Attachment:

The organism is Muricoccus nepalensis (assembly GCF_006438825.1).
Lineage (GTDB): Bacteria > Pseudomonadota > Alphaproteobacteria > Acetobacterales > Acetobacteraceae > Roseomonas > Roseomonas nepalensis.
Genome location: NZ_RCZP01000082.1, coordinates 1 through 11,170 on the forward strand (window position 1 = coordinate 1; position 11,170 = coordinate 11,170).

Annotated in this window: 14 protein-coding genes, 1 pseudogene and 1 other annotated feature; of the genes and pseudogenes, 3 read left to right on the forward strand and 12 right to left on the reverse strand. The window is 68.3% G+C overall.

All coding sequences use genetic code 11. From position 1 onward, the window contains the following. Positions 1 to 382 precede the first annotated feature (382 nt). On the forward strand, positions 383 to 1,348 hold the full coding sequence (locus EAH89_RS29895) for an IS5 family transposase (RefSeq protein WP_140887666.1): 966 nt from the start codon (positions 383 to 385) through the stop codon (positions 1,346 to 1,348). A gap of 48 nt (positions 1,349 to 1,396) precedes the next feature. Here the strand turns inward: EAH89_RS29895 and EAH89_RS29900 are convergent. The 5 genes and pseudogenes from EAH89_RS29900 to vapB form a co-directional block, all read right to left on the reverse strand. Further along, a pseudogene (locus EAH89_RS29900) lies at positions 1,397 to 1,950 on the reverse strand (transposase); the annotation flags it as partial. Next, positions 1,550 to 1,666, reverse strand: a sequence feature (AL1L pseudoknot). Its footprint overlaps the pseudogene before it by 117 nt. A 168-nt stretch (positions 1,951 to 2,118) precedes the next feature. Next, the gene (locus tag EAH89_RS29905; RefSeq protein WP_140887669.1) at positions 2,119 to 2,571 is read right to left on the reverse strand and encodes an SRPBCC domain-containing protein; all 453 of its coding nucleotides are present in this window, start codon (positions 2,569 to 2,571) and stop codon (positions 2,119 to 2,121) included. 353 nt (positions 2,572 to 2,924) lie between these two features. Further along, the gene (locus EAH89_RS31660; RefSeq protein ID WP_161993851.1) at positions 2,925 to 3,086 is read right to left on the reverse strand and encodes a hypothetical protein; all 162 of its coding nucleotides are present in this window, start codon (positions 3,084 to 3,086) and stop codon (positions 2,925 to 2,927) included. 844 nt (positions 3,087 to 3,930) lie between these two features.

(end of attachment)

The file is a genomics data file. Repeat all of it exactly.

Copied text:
The organism is Muricoccus nepalensis (assembly GCF_006438825.1).
Lineage (GTDB): Bacteria > Pseudomonadota > Alphaproteobacteria > Acetobacterales > Acetobacteraceae > Roseomonas > Roseomonas nepalensis.
Genome location: NZ_RCZP01000082.1, coordinates 1 through 11,170 on the forward strand (window position 1 = coordinate 1; position 11,170 = coordinate 11,170).

Annotated in this window: 14 protein-coding genes, 1 pseudogene and 1 other annotated feature; of the genes and pseudogenes, 3 read left to right on the forward strand and 12 right to left on the reverse strand. The window is 68.3% G+C overall.

All coding sequences use genetic code 11. From position 1 onward, the window contains the following. Positions 1 to 382 precede the first annotated feature (382 nt). On the forward strand, positions 383 to 1,348 hold the full coding sequence (locus EAH89_RS29895) for an IS5 family transposase (RefSeq protein WP_140887666.1): 966 nt from the start codon (positions 383 to 385) through the stop codon (positions 1,346 to 1,348). A gap of 48 nt (positions 1,349 to 1,396) precedes the next feature. Here the strand turns inward: EAH89_RS29895 and EAH89_RS29900 are convergent. The 5 genes and pseudogenes from EAH89_RS29900 to vapB form a co-directional block, all read right to left on the reverse strand. Further along, a pseudogene (locus EAH89_RS29900) lies at positions 1,397 to 1,950 on the reverse strand (transposase); the annotation flags it as partial. Next, positions 1,550 to 1,666, reverse strand: a sequence feature (AL1L pseudoknot). Its footprint overlaps the pseudogene before it by 117 nt. A 168-nt stretch (positions 1,951 to 2,118) precedes the next feature. Next, the gene (locus tag EAH89_RS29905; RefSeq protein WP_140887669.1) at positions 2,119 to 2,571 is read right to left on the reverse strand and encodes an SRPBCC domain-containing protein; all 453 of its coding nucleotides are present in this window, start codon (positions 2,569 to 2,571) and stop codon (positions 2,119 to 2,121) included. 353 nt (positions 2,572 to 2,924) lie between these two features. Further along, the gene (locus EAH89_RS31660; RefSeq protein ID WP_161993851.1) at positions 2,925 to 3,086 is read right to left on the reverse strand and encodes a hypothetical protein; all 162 of its coding nucleotides are present in this window, start codon (positions 3,084 to 3,086) and stop codon (positions 2,925 to 2,927) included. 844 nt (positions 3,087 to 3,930) lie between these two features.